Will the new global mercury treaty be effective?

After four years of negotiations, delegates from more than 140 countries met last January to finalize the first global treaty to mitigate and prevent mercury pollution, the Minamata Convention. A new paper out from MIT Mercury looks at what the impact of the treaty will be. The bottom line? Globally, the treaty should avoid the future mercury increases that would otherwise occur but more aggressive action would be needed to decrease concentrations. Also, new science and analysis is needed to help policy-makers figure out the reason for environmental mercury changes. Read more at MIT News: Will the new global mercury treaty be effective? – MIT News Office.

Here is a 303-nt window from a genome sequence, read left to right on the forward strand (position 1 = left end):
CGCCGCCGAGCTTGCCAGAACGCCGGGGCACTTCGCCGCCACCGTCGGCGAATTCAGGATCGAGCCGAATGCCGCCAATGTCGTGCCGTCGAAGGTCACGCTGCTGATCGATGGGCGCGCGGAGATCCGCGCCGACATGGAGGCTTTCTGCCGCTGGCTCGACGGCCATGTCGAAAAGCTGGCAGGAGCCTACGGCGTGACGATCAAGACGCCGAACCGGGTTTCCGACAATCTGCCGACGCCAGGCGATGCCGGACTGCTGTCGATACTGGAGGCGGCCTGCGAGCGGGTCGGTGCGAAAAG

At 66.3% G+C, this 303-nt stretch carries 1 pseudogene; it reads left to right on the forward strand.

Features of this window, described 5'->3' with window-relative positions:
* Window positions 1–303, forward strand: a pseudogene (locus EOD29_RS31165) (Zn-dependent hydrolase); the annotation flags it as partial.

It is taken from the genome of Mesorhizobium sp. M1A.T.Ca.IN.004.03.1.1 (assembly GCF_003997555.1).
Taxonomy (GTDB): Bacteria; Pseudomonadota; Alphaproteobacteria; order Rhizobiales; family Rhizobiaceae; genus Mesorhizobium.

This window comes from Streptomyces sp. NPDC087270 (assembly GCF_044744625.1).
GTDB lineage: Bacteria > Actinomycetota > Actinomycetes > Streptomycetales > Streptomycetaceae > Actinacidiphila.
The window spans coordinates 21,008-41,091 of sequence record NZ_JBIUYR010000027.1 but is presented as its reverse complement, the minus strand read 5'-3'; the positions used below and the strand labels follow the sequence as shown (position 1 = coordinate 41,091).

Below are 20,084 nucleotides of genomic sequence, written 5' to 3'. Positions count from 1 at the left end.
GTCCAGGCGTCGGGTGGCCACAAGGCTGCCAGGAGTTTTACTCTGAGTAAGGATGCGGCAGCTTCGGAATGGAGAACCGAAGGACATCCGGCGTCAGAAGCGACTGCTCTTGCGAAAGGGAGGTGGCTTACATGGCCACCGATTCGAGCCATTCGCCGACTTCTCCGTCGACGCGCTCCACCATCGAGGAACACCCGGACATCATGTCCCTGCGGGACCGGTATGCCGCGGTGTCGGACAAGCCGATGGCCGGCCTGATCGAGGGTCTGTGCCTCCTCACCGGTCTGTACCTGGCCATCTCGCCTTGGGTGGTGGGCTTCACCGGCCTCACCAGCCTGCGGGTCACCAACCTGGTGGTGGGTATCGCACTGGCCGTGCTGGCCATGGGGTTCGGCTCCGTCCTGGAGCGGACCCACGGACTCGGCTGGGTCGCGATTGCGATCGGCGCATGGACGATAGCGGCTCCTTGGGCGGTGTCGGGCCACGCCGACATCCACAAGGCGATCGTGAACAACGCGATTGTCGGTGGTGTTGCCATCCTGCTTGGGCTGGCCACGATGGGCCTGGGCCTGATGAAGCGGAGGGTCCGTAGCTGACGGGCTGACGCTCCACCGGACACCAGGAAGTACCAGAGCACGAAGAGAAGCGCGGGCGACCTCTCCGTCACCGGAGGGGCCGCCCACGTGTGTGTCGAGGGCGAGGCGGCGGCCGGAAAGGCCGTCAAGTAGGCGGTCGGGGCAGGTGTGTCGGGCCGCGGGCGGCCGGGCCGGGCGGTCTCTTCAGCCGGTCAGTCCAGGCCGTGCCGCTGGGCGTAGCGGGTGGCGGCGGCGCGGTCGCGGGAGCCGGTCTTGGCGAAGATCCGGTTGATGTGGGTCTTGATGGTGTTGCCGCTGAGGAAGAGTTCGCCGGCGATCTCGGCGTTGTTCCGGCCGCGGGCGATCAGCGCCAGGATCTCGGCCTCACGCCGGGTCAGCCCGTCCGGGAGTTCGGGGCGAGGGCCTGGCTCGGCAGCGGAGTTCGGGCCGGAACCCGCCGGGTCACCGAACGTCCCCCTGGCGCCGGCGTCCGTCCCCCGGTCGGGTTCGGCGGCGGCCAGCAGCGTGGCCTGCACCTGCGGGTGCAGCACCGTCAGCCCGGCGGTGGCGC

The new paper, in Environmental Toxicology and Chemistry, is available here.

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About Noelle Selin

I am Assistant Professor of Engineering Systems at the Massachusetts Institute of Technology, with a joint appointment as Assistant Professor of Atmospheric Chemistry in the Department of Earth, Atmospheric and Planetary Sciences. I am also affiliated with the Joint Program on the Science and Policy of Global Change. My research focuses on using atmospheric chemistry modeling to inform decision-making strategies on air pollution, climate change and mercury pollution.

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